July 2020

The Story of Amaro: Foraging for Bitter Greens in Sicily

Symposium Chair Elisabeth Luard introduces one of the evening events at the V-Symp
. Photo courtesy of Anna Tasca Lanza

Fabrizia Lanza, owner and director of Anna Tasca Lanza, the world-renowned cooking school and centre of culinary knowledge in rural Sicily, is contributing a video, Amaro, an examination of the role of bitterness in foraged greens, to be premiered at the V-Symp as part of our evening programme of events.

Fabrizia Lanza. Photo courtesy of Anna Tasca Lanza

Here’s a little of what Fabrizia says of what is intended as a first step in a continuing exploration of the appreciation of bitterness in foods in Sicily:

Amaro is our first step in a year-long research project on wild-gathered foods in Italy. Not all such foodstuffs are bitter, though many do indeed share this characteristic. We will be drawing on many of the things we present in Amaro, while digging deeper into the role of wild food in rural Sicily’s food landscape and culture.

The project will include studying the social bonds around foraging and consumption of bitter greens, how the production, sharing and preparation of wild foods impacts the structures of everyday life and the distribution of roles and tasks among groups and families.

At the same time as examining the role of bitter foodstuffs in Sicilian cuisine, we will be taking into account changes in today’s perception of food preparation in the light of Slow Food and the re-evaluation of authenticity in the culinary traditions of the island and elsewhere.

Cavolicelli di Vigna. Photo courtesy of Anna Tasca Lanza

Bitterness is the least appreciated of the four flavours – five if you count umami. The message is danger, approach with caution. Cardoon, feverfew, wormwood, dandelion, chicory, olives, chestnuts are just a handful of our food-plants in which bitterness is present.

Cultivation, it’s fair to say, has emasculated the robust flavours appreciated by our ancestors, favouring mildness and sweetness, teaching our taste-buds to reject bitterness. Sweet, salty and sour are unchallenging since one can be made to balance the other.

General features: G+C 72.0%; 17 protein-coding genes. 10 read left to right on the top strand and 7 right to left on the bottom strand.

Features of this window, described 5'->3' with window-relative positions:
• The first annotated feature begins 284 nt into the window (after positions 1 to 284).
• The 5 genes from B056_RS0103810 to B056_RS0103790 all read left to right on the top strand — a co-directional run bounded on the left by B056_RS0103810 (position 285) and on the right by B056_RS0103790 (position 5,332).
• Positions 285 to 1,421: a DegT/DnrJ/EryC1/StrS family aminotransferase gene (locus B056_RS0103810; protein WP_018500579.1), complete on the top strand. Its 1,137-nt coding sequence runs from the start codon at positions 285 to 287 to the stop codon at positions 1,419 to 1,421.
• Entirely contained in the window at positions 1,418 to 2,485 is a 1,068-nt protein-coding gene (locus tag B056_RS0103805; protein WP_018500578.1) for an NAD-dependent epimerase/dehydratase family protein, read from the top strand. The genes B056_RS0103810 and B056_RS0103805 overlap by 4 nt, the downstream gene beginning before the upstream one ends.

Not so with bitterness. Bitterness is an absolute. Nature’s warning that a leaf or plant or fruit is poisonous. Babies hate bitterness – just a touch on the tip of the tongue produces instant rejection. Young children wrinkle their noses and spit. And with reason. It’s not until we can decide for ourselves what we like and don’t like that we are able to choose.

Cooked Bitter Greens. Photo courtesy of Anna Tasca Lanza

As adults, instinct still warns of poison, but the intellect suggests enjoyment. Much as our tolerance for danger increases with every risk we take, the same is true of bitterness. We can teach ourselves to unlearn what instinct tells us, though some of us never do. And with reason. Bitterness in fruits and fungi – the wrong russula, an untrustworthy berry – is a warning you’ve made the wrong choice. Just a touch on the tip of the tongue and you’ll know.

Our ancestors discovered through trial and error that bitterness in otherwise edible roots – a few members of the bean family, cassava, certain roots and plant-foods that are dietary staples – could be leeched of their dangerous chemicals by soaking, burying, fermenting. In wild greens, bitterness is part of the attraction – once we learn to love it, we seek it out wherever we find it.

Bitterness, in short, is a pleasure worth cultivating. A shock to the taste-buds, challenge to the intellect, an iron fist in the velvet glove. It’s addictive. They’ve done the chemistry. You have been warned.

Picked Bitter Greens. Photo courtesy of Anna Tasca Lanza